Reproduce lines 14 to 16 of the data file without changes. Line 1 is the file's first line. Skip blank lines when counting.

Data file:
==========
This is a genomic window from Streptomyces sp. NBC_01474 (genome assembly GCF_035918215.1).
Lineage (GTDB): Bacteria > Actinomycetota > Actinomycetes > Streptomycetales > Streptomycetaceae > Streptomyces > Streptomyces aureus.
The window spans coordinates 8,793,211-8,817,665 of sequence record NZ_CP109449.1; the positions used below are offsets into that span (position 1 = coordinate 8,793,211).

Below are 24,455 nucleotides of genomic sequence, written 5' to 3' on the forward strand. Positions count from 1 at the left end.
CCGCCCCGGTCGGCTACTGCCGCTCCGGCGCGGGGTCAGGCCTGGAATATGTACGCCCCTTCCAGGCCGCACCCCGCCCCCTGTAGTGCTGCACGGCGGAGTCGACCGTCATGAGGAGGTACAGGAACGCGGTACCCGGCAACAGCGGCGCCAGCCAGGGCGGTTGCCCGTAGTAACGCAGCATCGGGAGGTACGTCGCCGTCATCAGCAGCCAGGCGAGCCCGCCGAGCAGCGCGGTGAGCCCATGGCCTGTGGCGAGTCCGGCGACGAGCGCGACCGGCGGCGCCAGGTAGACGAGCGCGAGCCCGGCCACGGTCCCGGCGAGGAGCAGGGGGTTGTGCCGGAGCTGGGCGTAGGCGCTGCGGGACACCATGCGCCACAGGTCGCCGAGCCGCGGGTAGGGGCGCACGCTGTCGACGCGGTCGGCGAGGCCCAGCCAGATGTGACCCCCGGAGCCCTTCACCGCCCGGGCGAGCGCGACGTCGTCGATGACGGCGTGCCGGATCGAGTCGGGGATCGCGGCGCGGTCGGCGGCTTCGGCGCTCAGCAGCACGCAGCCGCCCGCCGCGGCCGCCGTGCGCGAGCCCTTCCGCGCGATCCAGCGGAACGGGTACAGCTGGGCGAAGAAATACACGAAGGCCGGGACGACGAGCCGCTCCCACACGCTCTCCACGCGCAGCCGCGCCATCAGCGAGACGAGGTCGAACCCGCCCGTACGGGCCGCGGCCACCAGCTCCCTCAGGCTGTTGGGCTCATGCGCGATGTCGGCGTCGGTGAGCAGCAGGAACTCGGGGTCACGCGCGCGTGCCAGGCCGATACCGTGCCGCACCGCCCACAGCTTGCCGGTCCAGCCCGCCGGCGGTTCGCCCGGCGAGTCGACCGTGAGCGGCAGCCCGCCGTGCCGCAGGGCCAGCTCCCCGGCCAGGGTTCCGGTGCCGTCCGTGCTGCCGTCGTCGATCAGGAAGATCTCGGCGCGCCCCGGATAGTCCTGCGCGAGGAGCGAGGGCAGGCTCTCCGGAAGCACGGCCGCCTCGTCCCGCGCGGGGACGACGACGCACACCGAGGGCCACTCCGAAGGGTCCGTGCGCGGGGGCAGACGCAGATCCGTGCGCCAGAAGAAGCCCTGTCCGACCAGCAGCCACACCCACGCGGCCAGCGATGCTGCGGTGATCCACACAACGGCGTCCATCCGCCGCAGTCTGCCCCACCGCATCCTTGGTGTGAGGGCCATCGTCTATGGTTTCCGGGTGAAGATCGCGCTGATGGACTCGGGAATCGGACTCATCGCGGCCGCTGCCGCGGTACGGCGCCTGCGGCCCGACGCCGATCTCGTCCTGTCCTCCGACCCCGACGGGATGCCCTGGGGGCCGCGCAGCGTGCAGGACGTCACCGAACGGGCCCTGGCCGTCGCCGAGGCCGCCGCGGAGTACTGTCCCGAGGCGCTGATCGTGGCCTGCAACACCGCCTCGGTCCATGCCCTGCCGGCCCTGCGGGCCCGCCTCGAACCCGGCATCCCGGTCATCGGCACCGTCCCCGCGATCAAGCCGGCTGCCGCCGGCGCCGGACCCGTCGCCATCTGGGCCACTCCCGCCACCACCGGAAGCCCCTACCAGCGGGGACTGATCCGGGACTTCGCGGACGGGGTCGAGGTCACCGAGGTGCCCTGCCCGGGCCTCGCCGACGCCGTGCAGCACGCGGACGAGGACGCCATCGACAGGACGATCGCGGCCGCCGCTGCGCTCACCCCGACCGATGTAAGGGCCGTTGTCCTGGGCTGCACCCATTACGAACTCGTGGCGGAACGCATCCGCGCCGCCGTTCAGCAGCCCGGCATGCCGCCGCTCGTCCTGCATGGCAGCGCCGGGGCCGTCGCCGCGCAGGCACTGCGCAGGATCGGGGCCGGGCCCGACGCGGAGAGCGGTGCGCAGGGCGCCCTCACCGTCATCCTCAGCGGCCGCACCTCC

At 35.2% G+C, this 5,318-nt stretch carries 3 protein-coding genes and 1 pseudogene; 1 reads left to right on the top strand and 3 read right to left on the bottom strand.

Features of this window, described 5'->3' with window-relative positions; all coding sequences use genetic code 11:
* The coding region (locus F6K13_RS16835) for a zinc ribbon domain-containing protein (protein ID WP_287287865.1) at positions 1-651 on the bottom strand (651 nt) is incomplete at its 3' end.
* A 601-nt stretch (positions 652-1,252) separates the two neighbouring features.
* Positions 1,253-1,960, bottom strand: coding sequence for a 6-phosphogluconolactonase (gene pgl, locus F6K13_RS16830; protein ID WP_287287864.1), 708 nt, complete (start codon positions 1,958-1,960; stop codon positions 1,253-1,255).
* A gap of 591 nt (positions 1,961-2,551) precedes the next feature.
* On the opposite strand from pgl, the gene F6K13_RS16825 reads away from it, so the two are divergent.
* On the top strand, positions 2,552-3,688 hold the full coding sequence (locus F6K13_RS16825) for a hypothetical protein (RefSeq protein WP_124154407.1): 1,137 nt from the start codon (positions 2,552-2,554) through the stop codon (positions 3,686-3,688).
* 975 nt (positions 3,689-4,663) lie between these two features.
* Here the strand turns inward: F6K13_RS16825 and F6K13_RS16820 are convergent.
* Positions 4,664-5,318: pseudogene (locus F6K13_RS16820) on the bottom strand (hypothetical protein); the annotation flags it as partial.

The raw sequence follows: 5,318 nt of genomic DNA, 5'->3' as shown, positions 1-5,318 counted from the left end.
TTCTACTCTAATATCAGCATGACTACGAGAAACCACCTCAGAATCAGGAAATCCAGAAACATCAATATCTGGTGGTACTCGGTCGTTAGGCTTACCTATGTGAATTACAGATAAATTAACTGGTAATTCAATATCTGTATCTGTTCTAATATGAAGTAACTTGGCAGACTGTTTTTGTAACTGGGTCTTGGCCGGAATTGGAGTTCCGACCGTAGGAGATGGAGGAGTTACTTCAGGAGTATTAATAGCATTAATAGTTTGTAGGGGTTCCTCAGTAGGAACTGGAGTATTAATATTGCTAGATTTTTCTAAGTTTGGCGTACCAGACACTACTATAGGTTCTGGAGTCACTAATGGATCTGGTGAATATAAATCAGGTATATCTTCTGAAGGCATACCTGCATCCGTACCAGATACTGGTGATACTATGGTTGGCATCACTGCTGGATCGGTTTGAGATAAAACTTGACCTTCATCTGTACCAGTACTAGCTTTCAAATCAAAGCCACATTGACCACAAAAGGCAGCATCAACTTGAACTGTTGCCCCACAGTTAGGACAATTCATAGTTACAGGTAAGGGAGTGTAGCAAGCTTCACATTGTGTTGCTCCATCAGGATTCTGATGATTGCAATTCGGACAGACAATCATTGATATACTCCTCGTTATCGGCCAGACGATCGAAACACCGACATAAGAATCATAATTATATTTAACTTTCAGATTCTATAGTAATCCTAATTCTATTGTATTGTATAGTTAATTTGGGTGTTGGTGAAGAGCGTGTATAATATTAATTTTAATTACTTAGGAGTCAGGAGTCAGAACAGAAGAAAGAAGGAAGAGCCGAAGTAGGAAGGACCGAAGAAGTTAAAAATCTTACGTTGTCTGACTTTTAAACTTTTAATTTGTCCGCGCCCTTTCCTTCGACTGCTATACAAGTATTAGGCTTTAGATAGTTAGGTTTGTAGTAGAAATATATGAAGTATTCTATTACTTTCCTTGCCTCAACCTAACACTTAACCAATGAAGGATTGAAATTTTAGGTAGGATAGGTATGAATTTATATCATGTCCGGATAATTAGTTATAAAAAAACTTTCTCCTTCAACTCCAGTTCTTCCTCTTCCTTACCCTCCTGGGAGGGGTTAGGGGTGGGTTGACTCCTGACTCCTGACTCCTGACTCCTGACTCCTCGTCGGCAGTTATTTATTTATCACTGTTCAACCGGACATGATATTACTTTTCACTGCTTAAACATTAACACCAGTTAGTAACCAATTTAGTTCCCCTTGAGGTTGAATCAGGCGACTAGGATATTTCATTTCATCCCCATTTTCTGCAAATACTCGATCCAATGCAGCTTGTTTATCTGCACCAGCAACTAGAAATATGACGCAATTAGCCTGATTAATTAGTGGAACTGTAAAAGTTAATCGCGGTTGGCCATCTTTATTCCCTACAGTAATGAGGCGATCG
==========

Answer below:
* 975 nt (positions 3,689-4,663) lie between these two features.
* Here the strand turns inward: F6K13_RS16825 and F6K13_RS16820 are convergent.
* Positions 4,664-5,318: pseudogene (locus F6K13_RS16820) on the bottom strand (hypothetical protein); the annotation flags it as partial.